Wednesday, July 10, 2019

Serial Port Complete (2nd Edition

File Size: 4.13 Mb

When I wrote the first edition of this book, the RS-232 serial port was the workhorse of PC interfaces. Modems and scores of other peripherals connected to PCs via the serial ports that were present on every machine.

When the Universal Serial Bus (USB) took hold in the late 1990s, many predicted that serial ports would soon be obsolete. Plenty of peripherals that formerly used the serial port have switched to USB. But some devices can’t use USB or have requirements that USB alone can’t provide. Many embedded systems use serial ports because they’re inexpensive and less complex to program compared to USB. Serial ports can use longer cables than USB allows. And the RS-485 serial interface supports networks suitable for many monitoring and control applications.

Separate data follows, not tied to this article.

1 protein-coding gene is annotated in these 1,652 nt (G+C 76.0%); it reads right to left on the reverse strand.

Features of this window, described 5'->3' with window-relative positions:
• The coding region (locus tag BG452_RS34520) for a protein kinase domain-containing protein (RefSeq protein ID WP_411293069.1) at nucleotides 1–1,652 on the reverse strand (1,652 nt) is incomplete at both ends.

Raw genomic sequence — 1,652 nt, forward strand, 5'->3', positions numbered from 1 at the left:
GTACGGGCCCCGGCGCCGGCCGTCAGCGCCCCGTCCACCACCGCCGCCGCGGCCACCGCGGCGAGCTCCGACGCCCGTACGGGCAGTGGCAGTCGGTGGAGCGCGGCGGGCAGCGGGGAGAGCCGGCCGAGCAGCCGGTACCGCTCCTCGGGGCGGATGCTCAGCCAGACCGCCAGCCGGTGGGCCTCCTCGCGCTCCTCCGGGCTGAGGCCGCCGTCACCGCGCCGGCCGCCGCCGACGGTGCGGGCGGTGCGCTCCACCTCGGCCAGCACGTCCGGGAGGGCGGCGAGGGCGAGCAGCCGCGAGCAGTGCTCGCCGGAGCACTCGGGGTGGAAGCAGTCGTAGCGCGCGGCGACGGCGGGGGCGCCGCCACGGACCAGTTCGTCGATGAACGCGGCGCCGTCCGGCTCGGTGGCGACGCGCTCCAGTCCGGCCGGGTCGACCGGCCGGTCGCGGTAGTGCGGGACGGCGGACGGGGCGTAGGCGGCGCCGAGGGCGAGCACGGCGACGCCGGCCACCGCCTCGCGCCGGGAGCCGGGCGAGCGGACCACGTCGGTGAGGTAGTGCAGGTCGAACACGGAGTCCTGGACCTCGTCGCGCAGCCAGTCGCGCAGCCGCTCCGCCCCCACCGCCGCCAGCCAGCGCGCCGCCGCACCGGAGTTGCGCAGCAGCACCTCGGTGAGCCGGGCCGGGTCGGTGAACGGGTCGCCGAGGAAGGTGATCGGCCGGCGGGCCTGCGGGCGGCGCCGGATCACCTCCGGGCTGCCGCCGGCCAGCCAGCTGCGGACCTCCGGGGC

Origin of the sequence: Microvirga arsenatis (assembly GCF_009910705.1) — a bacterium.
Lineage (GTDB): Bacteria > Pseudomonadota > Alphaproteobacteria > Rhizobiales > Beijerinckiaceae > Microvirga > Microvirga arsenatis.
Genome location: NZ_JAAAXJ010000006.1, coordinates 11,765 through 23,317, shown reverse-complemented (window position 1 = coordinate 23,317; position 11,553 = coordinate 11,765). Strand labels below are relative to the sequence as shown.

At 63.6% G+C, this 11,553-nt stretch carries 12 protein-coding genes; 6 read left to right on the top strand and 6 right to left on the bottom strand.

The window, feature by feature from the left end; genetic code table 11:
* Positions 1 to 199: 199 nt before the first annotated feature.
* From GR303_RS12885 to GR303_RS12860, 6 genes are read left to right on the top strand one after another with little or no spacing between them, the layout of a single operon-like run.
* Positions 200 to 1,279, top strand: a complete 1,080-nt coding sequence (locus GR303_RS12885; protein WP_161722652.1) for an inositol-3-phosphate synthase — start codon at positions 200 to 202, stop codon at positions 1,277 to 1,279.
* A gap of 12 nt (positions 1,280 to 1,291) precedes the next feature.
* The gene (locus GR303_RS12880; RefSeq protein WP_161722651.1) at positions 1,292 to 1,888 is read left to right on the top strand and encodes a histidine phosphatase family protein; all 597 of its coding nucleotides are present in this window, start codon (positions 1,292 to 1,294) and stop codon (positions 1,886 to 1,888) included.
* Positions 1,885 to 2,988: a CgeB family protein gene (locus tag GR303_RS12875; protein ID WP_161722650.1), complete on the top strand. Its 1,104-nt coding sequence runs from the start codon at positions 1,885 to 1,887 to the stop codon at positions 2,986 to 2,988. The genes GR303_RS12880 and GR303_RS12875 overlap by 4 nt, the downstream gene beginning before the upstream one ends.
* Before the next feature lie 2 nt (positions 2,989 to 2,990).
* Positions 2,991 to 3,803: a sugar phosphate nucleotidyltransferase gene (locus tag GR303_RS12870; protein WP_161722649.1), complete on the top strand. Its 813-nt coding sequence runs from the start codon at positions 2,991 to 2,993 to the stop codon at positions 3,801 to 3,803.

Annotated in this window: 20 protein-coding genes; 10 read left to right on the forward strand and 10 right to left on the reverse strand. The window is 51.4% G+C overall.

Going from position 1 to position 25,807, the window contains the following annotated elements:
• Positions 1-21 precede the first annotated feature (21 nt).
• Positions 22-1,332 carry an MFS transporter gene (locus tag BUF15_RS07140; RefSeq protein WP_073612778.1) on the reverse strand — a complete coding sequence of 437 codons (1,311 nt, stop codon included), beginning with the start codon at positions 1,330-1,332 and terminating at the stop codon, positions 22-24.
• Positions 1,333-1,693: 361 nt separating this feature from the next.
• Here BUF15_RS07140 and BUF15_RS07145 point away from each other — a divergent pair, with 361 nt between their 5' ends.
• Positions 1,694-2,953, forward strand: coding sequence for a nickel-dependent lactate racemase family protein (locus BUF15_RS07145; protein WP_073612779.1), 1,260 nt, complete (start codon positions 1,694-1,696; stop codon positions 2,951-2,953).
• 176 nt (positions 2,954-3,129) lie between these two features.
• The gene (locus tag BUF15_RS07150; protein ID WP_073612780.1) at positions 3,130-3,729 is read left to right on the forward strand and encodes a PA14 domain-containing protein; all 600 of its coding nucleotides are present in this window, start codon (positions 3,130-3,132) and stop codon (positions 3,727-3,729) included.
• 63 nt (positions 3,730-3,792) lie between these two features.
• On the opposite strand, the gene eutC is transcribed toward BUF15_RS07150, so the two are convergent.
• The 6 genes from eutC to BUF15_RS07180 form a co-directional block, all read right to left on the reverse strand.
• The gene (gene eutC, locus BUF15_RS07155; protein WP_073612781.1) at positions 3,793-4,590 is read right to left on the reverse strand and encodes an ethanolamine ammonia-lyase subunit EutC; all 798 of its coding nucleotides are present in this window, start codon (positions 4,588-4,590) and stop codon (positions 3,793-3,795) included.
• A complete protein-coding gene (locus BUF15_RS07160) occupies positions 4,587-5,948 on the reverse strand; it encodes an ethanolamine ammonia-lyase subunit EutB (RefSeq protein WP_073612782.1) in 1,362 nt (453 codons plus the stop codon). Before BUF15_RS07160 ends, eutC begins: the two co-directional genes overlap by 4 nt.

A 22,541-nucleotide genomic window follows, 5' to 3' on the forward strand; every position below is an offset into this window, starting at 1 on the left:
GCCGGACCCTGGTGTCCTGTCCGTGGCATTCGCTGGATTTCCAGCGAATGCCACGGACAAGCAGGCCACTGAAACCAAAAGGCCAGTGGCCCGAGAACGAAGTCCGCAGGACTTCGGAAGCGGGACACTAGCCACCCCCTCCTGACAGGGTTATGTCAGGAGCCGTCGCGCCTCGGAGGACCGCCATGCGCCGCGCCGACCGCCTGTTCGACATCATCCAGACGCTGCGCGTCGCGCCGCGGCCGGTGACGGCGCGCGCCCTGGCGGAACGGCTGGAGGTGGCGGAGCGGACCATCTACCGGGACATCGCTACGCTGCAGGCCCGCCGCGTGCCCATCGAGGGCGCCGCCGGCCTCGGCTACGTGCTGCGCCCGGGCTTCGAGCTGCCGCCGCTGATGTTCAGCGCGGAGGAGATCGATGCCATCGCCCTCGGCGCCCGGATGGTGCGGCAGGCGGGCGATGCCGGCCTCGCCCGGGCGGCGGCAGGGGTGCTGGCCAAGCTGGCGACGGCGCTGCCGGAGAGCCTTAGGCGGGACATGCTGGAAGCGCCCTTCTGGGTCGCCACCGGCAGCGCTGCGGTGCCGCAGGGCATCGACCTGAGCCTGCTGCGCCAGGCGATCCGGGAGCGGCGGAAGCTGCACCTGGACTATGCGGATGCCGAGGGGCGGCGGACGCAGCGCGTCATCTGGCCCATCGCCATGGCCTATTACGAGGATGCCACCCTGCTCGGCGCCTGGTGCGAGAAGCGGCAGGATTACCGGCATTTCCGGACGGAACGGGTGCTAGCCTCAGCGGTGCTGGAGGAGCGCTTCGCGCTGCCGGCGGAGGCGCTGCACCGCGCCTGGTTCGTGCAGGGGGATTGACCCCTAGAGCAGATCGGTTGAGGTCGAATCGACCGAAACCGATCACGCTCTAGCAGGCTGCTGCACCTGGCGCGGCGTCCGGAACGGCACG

While most PCs no longer have built-in serial (COM) ports, the ports are easy to add via USB converters. With converters, the number of expansion slots no longer limits the number of serial ports a system can have. The SerialPort class included in Microsoft’s .NET Framework shows that PC applications continue to find COM-port communications useful.

1. Options and Choices
2. Formats and Protocols
3. COM Ports on PCs
4. Inside RS-232
5. Design RS-232 Links
6. Inside RS-485
7. Design RS-485 Links and Networks
8. Going Wireless
9. Using .NET's SerialPort Class
10. Managing Ports and Transfers in .NET
11. Ports for Embedded Systems
12. Network Programming
13. An RS-485 Network
14. Inside USB
15. using Special-Function USB Controllers
16. Using Generic USB Controllers

Author Details
"Jan Axelson"

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